“We we were in San Paulo last Summer with our two sons on a family vacation. We wanted to expose them to the cultural institutions and a rich architectural traditions. It was amazing! Have you ever been there?” said Fred.
(I was at one of those boring high school graduation receptions, trying to mingle with crowd of complete strangers.)
“Nope.” I said.
I could tell Fred wanted to tell me more so I asked some open-ended questions and listened politely.
“The summer before that we took the boys to Saint Petersburg Russia. It is a port city on the Baltic Sea….have you ever been to Russia?”
“No. I replied, but I did spend two weeks in Ibiza when I was sixteen…” (My comment fell on deaf ears.)
Five minutes later, Fred moved on to another guest at the party. I could tell he was talking about one of his favorite subjects…
Himself and his travels to far away places.
I remember being at a family reunion several years ago, the same dynamic was taking place. Some of the cousins were trying to one up each other by talking about certain far away places they’d been to and discussing obscure facts that you would only know if you had been there too.
At the time it left me feeling inferior and inadequate.
I have a forty-year class reunion coming up next month. I’m not going. I am pretty sure I’ve written about it here on the blog not too long ago (but I could be wrong). 😉
I grew up in small town USA. My high school class numbered around 150. I spent 13 formative years of my life (counting kindergarten) with many of these people. I was small and shy the whole time, except for the last 6 months of my senior year. I was one of the last ones picked whenever we would choose sides in PE class, because I was so small.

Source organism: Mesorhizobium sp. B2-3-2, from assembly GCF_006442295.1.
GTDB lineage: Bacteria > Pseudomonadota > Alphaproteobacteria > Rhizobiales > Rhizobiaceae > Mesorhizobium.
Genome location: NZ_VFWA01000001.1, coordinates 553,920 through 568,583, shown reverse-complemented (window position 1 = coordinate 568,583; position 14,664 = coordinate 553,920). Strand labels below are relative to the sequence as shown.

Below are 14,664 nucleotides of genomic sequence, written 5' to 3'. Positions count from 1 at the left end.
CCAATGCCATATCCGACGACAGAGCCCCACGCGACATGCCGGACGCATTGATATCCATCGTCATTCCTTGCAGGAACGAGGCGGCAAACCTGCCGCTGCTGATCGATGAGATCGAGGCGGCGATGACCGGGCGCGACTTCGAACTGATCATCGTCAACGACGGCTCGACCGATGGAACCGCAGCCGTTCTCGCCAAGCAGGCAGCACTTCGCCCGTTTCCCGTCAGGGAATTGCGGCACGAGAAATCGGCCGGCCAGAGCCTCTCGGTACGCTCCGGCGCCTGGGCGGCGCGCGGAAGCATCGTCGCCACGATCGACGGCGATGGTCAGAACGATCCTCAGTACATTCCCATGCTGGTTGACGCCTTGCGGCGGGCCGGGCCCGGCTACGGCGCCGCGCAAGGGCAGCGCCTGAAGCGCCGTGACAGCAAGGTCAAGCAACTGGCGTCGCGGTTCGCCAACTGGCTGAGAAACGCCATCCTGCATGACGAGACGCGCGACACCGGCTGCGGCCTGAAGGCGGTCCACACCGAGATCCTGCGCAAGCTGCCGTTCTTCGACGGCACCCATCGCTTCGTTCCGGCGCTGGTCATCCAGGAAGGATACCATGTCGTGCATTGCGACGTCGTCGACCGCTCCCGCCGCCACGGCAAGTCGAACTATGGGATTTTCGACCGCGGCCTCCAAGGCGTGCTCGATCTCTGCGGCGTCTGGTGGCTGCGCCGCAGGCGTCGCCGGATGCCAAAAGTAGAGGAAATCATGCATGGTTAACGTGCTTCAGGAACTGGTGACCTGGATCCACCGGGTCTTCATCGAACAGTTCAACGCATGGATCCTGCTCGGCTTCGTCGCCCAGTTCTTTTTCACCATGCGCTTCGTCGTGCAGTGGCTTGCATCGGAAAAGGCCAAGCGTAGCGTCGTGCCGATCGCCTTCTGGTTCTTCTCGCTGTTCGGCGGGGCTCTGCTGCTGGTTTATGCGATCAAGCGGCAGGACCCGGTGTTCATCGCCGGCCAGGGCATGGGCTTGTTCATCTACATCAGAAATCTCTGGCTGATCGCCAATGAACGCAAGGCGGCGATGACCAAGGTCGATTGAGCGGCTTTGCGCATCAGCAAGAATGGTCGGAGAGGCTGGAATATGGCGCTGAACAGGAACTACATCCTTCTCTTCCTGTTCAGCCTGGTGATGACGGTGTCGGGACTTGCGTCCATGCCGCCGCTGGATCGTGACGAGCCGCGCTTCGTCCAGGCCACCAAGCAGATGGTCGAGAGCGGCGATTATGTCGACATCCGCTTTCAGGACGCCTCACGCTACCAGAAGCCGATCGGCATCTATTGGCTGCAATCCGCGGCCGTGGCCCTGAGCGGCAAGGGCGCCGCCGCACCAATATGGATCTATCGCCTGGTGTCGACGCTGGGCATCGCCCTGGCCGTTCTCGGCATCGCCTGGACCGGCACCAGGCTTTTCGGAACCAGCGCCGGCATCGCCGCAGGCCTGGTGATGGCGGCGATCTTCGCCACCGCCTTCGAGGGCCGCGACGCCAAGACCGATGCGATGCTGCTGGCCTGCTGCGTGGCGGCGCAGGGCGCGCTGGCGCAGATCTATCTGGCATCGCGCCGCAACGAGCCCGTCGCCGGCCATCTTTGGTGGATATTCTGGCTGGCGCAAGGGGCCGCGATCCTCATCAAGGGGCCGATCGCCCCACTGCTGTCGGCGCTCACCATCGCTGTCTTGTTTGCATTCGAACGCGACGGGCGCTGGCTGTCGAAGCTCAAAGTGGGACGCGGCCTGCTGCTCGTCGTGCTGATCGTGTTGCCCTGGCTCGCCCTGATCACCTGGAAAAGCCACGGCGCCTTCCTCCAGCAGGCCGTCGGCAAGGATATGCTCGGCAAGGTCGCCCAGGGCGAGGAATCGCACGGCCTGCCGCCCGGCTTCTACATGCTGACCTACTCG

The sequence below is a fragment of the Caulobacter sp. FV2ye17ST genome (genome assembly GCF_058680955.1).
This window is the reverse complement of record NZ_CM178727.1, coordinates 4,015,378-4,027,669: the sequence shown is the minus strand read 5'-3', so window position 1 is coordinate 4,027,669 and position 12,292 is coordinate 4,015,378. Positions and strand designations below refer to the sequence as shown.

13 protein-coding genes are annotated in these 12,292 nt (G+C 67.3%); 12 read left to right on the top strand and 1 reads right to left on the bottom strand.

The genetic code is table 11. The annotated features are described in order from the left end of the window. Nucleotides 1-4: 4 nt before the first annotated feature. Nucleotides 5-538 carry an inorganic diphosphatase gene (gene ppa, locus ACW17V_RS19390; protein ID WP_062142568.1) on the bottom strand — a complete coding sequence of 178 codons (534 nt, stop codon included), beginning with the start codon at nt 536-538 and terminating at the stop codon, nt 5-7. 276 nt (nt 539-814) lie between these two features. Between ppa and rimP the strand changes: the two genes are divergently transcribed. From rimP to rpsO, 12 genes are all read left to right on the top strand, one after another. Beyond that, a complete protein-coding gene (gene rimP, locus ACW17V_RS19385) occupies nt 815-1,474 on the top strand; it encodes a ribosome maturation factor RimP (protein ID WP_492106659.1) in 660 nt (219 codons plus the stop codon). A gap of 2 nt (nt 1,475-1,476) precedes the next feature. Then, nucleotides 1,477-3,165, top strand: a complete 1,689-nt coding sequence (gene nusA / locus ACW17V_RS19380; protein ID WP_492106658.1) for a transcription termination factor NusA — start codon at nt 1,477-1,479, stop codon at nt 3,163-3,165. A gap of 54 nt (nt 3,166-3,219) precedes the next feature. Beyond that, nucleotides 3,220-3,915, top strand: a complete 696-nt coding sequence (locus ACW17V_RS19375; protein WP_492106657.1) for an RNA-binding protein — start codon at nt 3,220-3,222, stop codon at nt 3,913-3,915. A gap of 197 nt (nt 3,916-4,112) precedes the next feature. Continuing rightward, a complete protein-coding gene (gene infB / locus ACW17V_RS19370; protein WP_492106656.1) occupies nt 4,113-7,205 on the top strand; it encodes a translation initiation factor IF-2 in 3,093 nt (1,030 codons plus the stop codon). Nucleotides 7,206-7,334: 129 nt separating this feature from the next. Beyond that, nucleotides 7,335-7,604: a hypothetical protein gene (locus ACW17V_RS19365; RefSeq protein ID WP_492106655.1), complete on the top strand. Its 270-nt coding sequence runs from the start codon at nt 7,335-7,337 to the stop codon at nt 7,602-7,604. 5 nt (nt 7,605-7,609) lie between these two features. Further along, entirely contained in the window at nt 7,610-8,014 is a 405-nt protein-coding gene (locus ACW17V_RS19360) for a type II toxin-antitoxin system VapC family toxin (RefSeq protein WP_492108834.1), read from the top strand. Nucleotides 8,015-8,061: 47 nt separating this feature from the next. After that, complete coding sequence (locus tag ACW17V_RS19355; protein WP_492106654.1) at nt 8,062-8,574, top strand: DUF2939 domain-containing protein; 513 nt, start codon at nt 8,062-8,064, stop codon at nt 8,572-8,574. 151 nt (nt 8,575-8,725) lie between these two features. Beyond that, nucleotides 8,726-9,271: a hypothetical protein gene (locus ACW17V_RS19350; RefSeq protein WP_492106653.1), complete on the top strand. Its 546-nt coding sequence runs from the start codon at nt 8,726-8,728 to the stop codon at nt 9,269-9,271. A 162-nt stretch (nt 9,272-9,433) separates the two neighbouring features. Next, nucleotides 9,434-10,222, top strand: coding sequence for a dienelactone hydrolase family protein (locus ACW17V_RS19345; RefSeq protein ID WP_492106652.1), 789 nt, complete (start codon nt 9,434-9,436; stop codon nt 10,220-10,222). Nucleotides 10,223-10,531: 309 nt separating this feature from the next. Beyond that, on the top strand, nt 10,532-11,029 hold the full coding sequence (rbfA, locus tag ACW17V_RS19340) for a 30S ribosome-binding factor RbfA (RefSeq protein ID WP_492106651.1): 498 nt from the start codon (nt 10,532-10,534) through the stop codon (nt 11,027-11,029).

I take full responsibility for the fact there are just a couple of classmates with whom I still keep in touch.
In the past, I have gutted it out, and attended all the five and ten-year reunions. As many of you, I have grown and matured in my people skills, and while no one would ever consider me the life of the party, I do know how to engage in small talk with perfect strangers if I need to.
I can actually be kind of funny sometimes.
Few weeks ago, as I was again mulling over this upcoming class reunion,I decided to reprogram my dark thoughts with something new. Identify some things to be thankful for, from my years in school. Here’s what I came up with:
I met my wife there. If I never went, I most likely would have never gotten that first date .
I learned to read.
I learned to write.
What really excites me when I compare the person who graduated high school forty years ago and the person I am today is what has happened on the inside. The feelings of inferiority and inadequacy are
80% 90% less than they used to be.
I have navigated the treacherous waters of life, parenting 4 young people into adulthood. They all stay in touch and love to come home. I have stayed married to the same woman for thirty-eight years, and we still like each other….a lot.
Well, I need to run. My siblings and I are taking my dad out for breakfast this morning for his 84th birthday. I am a rich man…even if I have never been to San Paulo.